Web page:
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Noble FirAbies procera

  • Northern Red Oak - Quercus rubra
The Noble fir is a large, narrow tree with a long, clear, columnar trunk and conical crown with short, nearly horizontal branches. Young trees have a conical habit. The bark is gray brown and smooth becoming dark gray, brown or red brown, slightly thickened and furrowed into irregular, long, scaly plates. Compared to other trees, the bark is thin. The needles are bluish-green with whitish lines, grooved above, ridged below, and spreading in two rows, The immature cones are green turning purple brown. The mature cones are big and heavy with sharp tipped papery bracts. The Noble fir grows best in full sun and deep, moist, well drained soil, but will grow on thin, rocky soils if moisture is not limited. It is intolerant of alkaline soils, windy conditions, and shade. The main root is slow growing, lateral roots develop rapidly.

Hardiness Zones

The noble fir can be expected to grow in Hardiness Zones 5–6. View Map

Tree Type

This is an evergreen tree, keeping its foliage year-round.

Mature Size

The noble fir grows to a height of 50–100' and a spread of around 30' at maturity.

Growth Speed Slow to Medium Growth Rate

This tree grows at a slow to medium rate, with height increases of anywhere from less than 12" to 24" per year.

Sun Preference

Full sun and partial shade are best for this tree, meaning it prefers a minimum of four hours of direct, unfiltered sunlight each day.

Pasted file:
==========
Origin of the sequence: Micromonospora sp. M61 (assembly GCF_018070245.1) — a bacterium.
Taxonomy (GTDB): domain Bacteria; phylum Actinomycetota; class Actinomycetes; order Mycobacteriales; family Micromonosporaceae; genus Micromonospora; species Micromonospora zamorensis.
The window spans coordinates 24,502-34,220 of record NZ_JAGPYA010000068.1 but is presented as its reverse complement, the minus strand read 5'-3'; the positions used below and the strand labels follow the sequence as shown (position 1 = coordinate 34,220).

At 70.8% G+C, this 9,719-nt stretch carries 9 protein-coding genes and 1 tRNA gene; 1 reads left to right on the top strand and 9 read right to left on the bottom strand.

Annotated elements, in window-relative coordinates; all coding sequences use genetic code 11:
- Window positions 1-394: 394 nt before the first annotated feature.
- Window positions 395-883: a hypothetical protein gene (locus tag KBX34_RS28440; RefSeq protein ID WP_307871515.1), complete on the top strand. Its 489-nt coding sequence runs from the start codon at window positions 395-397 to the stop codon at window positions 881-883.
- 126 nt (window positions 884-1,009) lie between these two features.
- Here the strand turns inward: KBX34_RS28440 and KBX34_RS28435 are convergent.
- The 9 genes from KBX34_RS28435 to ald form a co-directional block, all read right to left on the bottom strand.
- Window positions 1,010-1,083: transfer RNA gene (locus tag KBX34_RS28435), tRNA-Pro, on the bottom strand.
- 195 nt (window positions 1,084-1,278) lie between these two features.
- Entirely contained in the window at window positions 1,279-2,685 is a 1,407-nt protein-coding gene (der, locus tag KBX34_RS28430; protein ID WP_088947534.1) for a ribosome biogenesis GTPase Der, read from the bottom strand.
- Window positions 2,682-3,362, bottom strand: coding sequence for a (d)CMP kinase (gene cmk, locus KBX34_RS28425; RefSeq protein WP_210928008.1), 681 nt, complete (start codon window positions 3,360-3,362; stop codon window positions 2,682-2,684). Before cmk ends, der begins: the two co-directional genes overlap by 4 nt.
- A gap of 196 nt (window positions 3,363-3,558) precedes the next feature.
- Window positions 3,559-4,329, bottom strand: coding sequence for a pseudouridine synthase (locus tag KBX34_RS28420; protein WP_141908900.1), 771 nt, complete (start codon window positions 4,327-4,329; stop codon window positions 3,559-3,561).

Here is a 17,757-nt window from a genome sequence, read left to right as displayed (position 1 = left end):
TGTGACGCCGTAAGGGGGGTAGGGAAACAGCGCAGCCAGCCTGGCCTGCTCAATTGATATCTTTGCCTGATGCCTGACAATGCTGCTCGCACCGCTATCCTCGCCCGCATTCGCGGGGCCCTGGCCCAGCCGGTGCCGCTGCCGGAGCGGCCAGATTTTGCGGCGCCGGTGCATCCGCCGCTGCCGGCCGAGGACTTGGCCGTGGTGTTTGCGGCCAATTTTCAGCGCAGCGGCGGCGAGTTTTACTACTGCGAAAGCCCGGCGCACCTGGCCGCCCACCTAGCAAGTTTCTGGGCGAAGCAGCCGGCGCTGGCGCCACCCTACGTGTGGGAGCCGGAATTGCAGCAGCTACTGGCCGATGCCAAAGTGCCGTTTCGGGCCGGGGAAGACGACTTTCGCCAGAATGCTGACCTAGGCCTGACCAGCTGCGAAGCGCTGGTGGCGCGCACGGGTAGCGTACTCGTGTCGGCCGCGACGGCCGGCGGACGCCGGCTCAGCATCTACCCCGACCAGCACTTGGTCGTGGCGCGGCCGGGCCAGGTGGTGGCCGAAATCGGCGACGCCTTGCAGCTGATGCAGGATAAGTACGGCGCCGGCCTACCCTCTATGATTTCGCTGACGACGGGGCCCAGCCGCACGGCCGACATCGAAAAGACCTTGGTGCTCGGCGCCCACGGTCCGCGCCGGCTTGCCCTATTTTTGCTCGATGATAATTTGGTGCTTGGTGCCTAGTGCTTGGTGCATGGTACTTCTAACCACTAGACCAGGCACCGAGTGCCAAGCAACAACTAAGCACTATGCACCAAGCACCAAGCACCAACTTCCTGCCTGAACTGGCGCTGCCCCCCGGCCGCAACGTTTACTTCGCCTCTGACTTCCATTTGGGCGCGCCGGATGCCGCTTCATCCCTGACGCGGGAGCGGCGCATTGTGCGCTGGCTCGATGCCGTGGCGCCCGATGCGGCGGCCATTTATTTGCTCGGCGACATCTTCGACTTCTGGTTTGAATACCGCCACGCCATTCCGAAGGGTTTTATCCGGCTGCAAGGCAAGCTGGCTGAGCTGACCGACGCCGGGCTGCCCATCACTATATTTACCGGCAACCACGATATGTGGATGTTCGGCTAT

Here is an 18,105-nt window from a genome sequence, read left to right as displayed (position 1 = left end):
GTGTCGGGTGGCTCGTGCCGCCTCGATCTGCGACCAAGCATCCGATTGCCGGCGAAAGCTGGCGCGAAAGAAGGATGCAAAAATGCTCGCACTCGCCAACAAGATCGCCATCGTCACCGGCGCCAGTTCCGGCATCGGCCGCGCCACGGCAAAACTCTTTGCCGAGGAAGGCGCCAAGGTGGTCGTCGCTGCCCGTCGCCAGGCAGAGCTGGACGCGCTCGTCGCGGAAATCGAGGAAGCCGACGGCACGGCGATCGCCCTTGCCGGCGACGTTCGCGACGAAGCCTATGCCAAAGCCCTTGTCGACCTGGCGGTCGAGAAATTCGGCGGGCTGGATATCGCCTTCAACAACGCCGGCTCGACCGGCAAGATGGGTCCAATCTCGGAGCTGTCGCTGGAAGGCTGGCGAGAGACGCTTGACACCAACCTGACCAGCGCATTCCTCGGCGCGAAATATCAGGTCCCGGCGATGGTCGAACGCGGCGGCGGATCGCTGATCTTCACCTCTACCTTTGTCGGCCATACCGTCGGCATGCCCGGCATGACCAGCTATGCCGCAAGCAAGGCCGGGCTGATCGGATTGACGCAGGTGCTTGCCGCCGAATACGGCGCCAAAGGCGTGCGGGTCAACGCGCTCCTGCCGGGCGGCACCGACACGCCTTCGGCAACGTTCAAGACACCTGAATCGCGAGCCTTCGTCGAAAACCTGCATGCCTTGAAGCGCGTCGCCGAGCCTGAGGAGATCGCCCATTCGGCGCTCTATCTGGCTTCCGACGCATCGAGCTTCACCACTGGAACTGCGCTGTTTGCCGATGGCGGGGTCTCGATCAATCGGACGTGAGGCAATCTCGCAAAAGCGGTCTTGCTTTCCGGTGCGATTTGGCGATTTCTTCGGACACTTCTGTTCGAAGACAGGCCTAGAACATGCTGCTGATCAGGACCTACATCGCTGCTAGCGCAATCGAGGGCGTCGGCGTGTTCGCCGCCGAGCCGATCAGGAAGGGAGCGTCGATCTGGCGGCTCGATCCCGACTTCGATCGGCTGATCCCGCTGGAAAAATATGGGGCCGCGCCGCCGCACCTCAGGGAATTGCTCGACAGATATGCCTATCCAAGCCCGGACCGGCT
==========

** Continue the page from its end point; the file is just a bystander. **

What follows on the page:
Soil Preference

The noble fir prefers deep, moist, cool, well-drained, acidic soil but will tolerate thin, rocky soils with good moisture.


This tree:
  • Features needles spreading in 2 rows that are bluish-green with white lines and 1–1½" in length. They are distinctly curved at the tip, grooved above and ridged beneath.
  • Yields cylindrical cones 6–10" in length that start out green, turning purplish-brown at maturity. The cones are mostly covered with papery green bracts and are held upright on the topmost branches. Seed crops vary with location from every 1–6 years.
  • Develops bark that is gray-brown and smooth, becoming dark gray, brown or reddish-brown and furrowed into irregular, long, scaly plates. Its bark is think compared to other trees.
  • Grows in a pyramidal shape.

Wildlife Value

The seeds are food for chickadees, jays, nuthatches and many other bird species. The seeds are also eaten by Douglas squirrels, mice and other rodents, and the bark is browsed by black bears. In addition to food, the noble fir provides cover and thermal protection for wildlife.


The Noble fir gets its name from the Latin Abies nobilis. It held this scientific name for a long time until it was discovered the name was pre-empted by another species. Other common names are red fir, white fir, and larch.